Architecture and Vector Borne Disease Control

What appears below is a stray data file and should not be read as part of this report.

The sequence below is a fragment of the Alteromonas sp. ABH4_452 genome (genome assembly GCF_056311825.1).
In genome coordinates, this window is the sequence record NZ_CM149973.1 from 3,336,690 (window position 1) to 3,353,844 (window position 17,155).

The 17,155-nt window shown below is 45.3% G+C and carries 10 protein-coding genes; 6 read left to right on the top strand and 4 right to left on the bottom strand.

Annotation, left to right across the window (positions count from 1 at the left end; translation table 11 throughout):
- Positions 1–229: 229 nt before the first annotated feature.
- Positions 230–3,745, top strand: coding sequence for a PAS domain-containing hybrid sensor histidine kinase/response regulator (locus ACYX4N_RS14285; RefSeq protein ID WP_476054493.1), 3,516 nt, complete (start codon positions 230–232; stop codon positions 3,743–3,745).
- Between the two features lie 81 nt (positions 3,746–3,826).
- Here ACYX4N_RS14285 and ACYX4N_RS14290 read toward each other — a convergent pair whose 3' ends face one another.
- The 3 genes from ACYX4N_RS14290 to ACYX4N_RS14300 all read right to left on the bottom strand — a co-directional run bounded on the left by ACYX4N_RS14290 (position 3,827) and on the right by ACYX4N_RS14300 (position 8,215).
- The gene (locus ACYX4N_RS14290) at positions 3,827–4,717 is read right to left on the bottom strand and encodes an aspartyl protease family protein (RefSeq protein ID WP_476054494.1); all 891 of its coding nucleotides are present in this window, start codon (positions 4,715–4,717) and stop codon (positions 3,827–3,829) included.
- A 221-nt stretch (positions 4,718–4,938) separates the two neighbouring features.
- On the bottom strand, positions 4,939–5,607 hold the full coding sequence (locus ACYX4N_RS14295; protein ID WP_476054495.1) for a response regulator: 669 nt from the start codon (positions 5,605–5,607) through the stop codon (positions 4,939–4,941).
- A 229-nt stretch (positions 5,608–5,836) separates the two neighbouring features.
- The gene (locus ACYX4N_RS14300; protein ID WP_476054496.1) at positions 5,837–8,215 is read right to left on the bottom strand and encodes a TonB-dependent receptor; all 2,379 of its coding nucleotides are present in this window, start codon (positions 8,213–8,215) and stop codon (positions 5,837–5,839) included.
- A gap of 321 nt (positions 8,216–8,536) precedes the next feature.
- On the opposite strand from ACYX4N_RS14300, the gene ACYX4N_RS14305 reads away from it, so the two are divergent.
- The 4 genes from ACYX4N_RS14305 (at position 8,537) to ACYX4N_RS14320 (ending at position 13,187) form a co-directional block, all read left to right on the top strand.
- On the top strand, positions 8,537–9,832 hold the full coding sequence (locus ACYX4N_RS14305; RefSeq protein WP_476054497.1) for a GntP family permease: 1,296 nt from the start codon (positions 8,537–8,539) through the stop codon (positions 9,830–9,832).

Frank Snowden, in his recent book on the eradication of malaria in Italy (Snowden 2006), described how Celli, in the early 1900s, was extremely successful in controlling malaria transmission simply by adding physical protection to houses. Only 1% of humans occupying such houses contracted disease in the middle of marshes riddled by mosquitoes, whereas hundreds of people in the control group without screens fell ill. Similarly, in the southern USA, screened porches played a significant role in eradicating malaria. Yet we seem to have forgotten about the potential of this method. The synergy here lies in the use of architecture as a discipline to help us design houses in such a manner that they minimize mosquito entry. Lindsay and colleagues (2002, 2003) showed recently how house entry can be controlled by simple changes in design or use of barriers, even without the use of insecticides. Thus, although we tend to think of houses in Africa as simple mud and thatch structures, more and more advanced house designs are seen, particularly in the urban but also in rural environments, where house design and disease control has a real potential, not only for malaria, but also for the control of tuberculosis, upper respiratory infections and diarrheal diseases. The recently coined concept of the "Casa segura", by Prof. Barry Beaty and colleagues, builds on the same principles of making entire houses and their future designs more suitable to control (vector-borne) diseases. With the major African malaria vectors preferring to feed indoors, there is ample scope to not protect at the individual level (e.g. through bed-net use) but at the household level (by making the entire house mosquito proof, or better still, by turning the entire house into a trap). Synergy can also be exploited by using architectural know-how to study airflows inside houses, and in particular how these can be manipulated. Value creation is the use of redirected airflow that contains human odours to a trap into which host-seeking female mosquitoes can be lured. Clearly, with African malaria vectors visiting a "point source" (i.e. the house), there will be many more things we can do to disrupt their contact with human hosts, besides using nets or indoor residual spraying. At present, we know nothing about the actual behavior of mosquitoes after they enter a house, apart from the fact that following blood feeding a considerable proportion remains indoors. Increased understanding of what drives the search for resting sites will enable more targeted application of insecticides (if these exert no excito-repellency) or other control methods. It is appreciated that such behaviors may differ for the various vectors and will depend on geographical and agro-ecological settings, which as a consequence necessitates detailed knowledge on mosquito behavior and ecology. This, in turn, hinders the development of "blanket technology" that can be applied from The Gambia to Djibouti, from Niger to South Africa (like nets or indoor residual spraying).

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